Methods: Haplotype analysis for all known genes underlying autosomal recessive RP was performed. Mutation screening of the underlying gene was done by direct sequencing. An in vitro splicing assay was used to evaluate the effect of the identified mutation on splicing.

Results: Haplotype analysis indicated linkage to the Tubby-like protein 1 (TULP)1 gene. Direct sequencing revealed a homozygous single base insertion, c.1495+2_1495+3insT, located in the conserved donor splice-site of intron 14. This mutation co-segregated with the disease, and was not detected in 114 unrelated Israeli Muslim Arab controls. We used an in vitro splicing assay to demonstrate that this mutation leads to incorrect splicing.

Conclusions: To date, 22 distinct pathogenic mutations of TULP1 have been reported in patients with early-onset RP or Leber congenital amaurosis. Here we report a novel splice-site mutation of TULP1, c.1495+2_1495+3insT, underlying autosomal recessive early-onset RP in a consanguineous Israeli Muslim Arab family. This report expands the spectrum of pathogenic mutations of the TULP1 gene.
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http://www.ncbi.nlm.nih.gov/pmc/articles/PMC2329669PMC
April 2008

Kidney-ear axis.

Isr Med Assoc J 2007 Nov;9(11):814-8

Department of Genetics, Rappaport Faculty of Medicine, Technion-Israel Institute of Technology, Haifa, Israel.

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November 2007

A common founder mutation of CERKL underlies autosomal recessive retinal degeneration with early macular involvement among Yemenite Jews.

Invest Ophthalmol Vis Sci 2007 Dec;48(12):5431-8

Department of Genetics, The Rappaport Family Institute for Research in the Medical Sciences, Faculty of Medicine, Technion-Israel Institute of Technology, Haifa, Israel.

Purpose: To investigate the genetic basis and clinical manifestations of a characteristic form of retinal degeneration in the Yemenite Jewish population.

Methods: Haplotype analysis for all known genes and loci underlying autosomal recessive nonsyndromic retinal degeneration was performed in a Yemenite Jewish family segregating autosomal recessive severe retinal degeneration. The causative mutation was detected by direct sequencing of the underlying gene, and its prevalence in additional affected and unaffected Yemenite Jews was determined. Patients who were homozygous for this mutation underwent ophthalmic evaluation, including funduscopy, electroretinography, electro-oculography, perimetry, and color vision testing.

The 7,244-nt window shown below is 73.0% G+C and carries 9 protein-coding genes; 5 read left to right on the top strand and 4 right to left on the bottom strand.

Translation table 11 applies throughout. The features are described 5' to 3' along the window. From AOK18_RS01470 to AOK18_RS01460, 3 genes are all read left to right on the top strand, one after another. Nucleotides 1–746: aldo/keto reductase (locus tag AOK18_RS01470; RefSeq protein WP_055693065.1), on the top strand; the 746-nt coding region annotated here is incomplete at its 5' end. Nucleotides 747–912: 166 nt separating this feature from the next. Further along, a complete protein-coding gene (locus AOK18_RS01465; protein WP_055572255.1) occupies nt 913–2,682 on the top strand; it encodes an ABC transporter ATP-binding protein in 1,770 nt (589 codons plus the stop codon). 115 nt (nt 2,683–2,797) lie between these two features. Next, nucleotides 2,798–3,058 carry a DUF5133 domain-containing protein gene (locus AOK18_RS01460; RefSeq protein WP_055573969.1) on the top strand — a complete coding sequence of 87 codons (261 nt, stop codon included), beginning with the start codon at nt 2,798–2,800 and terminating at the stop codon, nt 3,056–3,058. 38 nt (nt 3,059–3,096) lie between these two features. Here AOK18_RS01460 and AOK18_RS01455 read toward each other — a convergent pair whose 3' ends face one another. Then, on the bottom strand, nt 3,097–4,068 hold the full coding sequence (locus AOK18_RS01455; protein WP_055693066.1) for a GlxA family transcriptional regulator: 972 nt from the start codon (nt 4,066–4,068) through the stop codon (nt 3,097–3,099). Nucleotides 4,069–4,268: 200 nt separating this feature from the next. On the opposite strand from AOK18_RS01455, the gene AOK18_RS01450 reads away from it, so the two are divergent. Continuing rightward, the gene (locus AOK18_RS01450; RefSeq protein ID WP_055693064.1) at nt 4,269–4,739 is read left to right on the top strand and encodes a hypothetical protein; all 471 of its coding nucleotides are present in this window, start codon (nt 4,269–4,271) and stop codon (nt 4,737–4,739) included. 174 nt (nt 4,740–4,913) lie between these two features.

Results: In the studied Yemenite Jewish family, we found evidence for linkage to the CERKL gene. Direct sequencing revealed a novel homozygous splice-site mutation, c.238+1G>A. An in vitro splicing assay demonstrated that this mutation leads to incorrect splicing. c.238+1G>A was found to cause retinal degeneration in six additional Yemenite Jewish families. The carrier frequency of this mutation in the Yemenite Jewish population is 4.4%. All c.238+1G>A homozygotes manifest widespread progressive impairment of rod and cone function with early macular involvement.

Conclusions: c.238+1G>A is the second reported mutation of CERKL and is a prevalent founder mutation that underlies approximately 33% of autosomal recessive retinal degeneration cases in the Yemenite Jewish population. It is associated with a characteristic retinal degeneration phenotype with early macular involvement, concomitant progression of rod and cone impairment, and characteristic fundus findings. The identification of this mutation and phenotype will facilitate molecular diagnosis, carrier screening, and genetic counseling in the Yemenite Jewish population.
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http://dx.doi.org/10.1167/iovs.07-0736DOI Listing
December 2007